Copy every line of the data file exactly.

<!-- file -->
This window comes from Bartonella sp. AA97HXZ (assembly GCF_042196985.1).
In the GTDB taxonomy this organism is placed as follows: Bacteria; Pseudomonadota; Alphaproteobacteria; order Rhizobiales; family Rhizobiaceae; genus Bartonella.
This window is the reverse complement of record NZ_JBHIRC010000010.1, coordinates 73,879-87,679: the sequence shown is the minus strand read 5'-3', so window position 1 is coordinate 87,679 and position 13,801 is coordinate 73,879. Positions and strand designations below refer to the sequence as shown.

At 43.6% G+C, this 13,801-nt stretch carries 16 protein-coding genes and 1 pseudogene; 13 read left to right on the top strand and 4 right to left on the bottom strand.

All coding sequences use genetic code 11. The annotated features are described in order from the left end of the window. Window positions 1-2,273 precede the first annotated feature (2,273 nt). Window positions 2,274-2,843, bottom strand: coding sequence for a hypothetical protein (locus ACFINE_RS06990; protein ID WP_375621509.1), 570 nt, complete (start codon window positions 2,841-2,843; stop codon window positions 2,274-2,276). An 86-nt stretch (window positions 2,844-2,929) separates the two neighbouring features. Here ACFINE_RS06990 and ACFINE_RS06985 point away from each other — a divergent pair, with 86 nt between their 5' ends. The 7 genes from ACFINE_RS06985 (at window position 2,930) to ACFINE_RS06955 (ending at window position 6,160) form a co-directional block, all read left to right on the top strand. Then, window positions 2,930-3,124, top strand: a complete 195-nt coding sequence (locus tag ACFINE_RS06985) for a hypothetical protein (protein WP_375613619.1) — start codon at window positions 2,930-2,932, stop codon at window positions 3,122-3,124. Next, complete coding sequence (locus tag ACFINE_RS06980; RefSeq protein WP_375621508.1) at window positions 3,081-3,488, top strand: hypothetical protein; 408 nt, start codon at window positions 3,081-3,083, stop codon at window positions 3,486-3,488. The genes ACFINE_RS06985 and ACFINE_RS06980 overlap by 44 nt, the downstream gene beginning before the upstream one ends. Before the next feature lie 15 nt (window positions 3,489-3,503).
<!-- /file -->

This window comes from Bartonella sp. AA97HXZ (assembly GCF_042196985.1).
In the GTDB taxonomy this organism is placed as follows: Bacteria; Pseudomonadota; Alphaproteobacteria; order Rhizobiales; family Rhizobiaceae; genus Bartonella.
This window is the reverse complement of record NZ_JBHIRC010000010.1, coordinates 73,879-87,679: the sequence shown is the minus strand read 5'-3', so window position 1 is coordinate 87,679 and position 13,801 is coordinate 73,879. Positions and strand designations below refer to the sequence as shown.

At 43.6% G+C, this 13,801-nt stretch carries 16 protein-coding genes and 1 pseudogene; 13 read left to right on the top strand and 4 right to left on the bottom strand.

All coding sequences use genetic code 11. The annotated features are described in order from the left end of the window. Window positions 1-2,273 precede the first annotated feature (2,273 nt). Window positions 2,274-2,843, bottom strand: coding sequence for a hypothetical protein (locus ACFINE_RS06990; protein ID WP_375621509.1), 570 nt, complete (start codon window positions 2,841-2,843; stop codon window positions 2,274-2,276). An 86-nt stretch (window positions 2,844-2,929) separates the two neighbouring features. Here ACFINE_RS06990 and ACFINE_RS06985 point away from each other — a divergent pair, with 86 nt between their 5' ends. The 7 genes from ACFINE_RS06985 (at window position 2,930) to ACFINE_RS06955 (ending at window position 6,160) form a co-directional block, all read left to right on the top strand. Then, window positions 2,930-3,124, top strand: a complete 195-nt coding sequence (locus tag ACFINE_RS06985) for a hypothetical protein (protein WP_375613619.1) — start codon at window positions 2,930-2,932, stop codon at window positions 3,122-3,124. Next, complete coding sequence (locus tag ACFINE_RS06980; RefSeq protein WP_375621508.1) at window positions 3,081-3,488, top strand: hypothetical protein; 408 nt, start codon at window positions 3,081-3,083, stop codon at window positions 3,486-3,488. The genes ACFINE_RS06985 and ACFINE_RS06980 overlap by 44 nt, the downstream gene beginning before the upstream one ends. Before the next feature lie 15 nt (window positions 3,489-3,503).